Teaching Reading and Language Variation: A Reader

“Teaching reading to children whose language differs from the oral language of the classroom and from the linguistic structure of academic text adds an additional layer of complexity to reading instruction,” write Washington and Seidenberg.

This speaks to a concern I have raised, and been harshly criticized for, about teaching phonics, the centering of standardized pronunciation, and the deficit perspective of stigmatizing regional and cultural pronunciation patterns.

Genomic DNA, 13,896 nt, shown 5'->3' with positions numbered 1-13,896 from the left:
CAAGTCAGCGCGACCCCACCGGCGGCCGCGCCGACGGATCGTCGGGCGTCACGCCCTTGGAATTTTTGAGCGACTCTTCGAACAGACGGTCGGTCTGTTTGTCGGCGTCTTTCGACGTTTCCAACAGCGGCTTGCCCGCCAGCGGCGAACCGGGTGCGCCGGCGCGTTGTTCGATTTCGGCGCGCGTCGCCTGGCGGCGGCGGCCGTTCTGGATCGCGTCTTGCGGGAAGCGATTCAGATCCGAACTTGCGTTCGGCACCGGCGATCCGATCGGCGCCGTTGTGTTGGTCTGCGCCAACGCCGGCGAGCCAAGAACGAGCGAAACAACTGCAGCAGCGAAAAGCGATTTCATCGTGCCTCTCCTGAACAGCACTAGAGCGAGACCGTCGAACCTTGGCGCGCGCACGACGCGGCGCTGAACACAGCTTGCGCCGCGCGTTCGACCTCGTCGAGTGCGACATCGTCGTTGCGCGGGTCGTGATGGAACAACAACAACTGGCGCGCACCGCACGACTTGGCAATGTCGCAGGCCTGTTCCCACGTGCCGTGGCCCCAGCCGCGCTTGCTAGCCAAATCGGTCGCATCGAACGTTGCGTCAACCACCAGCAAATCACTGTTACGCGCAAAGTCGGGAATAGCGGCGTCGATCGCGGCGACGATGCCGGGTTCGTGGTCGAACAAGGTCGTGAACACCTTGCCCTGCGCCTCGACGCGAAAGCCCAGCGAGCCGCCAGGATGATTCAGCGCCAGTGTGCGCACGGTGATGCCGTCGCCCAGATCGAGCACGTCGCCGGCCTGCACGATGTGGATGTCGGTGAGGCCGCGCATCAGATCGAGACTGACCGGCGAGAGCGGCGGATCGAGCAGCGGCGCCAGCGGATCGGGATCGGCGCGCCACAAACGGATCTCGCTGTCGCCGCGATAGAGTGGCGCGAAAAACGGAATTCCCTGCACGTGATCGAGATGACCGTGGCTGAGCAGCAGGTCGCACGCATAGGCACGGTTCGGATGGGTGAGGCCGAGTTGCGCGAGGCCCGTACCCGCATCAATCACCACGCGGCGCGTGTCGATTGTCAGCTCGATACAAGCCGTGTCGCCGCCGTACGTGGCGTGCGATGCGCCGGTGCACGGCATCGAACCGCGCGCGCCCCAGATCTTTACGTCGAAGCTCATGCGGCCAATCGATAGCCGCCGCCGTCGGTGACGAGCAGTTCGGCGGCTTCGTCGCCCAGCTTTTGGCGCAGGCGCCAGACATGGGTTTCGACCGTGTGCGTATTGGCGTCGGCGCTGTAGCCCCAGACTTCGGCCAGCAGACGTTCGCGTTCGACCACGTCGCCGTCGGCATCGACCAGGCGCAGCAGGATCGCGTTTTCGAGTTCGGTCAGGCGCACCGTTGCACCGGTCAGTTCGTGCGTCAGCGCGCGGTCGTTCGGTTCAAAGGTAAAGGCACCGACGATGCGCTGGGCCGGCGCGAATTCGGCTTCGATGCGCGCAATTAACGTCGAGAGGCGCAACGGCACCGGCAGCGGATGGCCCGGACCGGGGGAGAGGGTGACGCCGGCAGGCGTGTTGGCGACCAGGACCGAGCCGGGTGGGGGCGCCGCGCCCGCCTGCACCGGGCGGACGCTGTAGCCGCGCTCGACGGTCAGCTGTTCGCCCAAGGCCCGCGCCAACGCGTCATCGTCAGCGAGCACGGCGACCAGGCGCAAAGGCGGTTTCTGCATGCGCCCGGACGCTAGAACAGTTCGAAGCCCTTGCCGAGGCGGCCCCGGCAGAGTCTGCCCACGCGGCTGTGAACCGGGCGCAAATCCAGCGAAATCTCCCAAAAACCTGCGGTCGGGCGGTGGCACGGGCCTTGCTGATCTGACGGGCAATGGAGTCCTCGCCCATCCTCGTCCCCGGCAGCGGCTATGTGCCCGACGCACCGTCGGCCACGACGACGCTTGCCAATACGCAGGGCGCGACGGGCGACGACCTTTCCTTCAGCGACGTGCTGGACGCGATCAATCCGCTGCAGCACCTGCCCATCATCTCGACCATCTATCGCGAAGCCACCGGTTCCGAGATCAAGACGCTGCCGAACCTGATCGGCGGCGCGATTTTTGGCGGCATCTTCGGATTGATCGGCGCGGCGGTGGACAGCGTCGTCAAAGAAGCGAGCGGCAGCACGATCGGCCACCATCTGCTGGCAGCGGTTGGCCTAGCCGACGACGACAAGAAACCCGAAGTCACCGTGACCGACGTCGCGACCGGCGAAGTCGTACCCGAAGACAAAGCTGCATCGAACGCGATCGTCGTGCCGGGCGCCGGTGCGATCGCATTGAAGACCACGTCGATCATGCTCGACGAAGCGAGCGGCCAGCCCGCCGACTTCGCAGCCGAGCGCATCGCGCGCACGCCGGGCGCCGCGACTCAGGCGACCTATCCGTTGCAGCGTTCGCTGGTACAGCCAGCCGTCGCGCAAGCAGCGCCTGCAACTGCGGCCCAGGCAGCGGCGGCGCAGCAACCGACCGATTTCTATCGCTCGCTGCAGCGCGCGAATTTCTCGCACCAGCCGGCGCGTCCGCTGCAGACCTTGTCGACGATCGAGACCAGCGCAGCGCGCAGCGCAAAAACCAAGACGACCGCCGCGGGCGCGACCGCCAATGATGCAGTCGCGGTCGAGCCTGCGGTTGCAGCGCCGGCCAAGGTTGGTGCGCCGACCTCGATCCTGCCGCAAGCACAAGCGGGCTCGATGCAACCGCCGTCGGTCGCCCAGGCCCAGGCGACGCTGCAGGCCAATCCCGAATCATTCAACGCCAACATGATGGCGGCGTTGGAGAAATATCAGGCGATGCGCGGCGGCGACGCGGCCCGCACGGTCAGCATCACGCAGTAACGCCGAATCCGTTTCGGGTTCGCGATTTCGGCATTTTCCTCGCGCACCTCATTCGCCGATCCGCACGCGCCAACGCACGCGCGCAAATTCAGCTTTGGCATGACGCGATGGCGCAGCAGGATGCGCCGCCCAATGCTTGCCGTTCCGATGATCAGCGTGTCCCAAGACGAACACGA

Here I invite you to read the following as a text set to interrogate systematic phonics instruction, standardized pronunciation, and the humanity of individual student differences grounded in their spoken language variations:


Teaching Phonemic and Phonological Awareness to Children Who Speak African American English

Julie A. WashingtonRyan Lee-JamesCarla Burrell Stanford

First published: 11 April 2023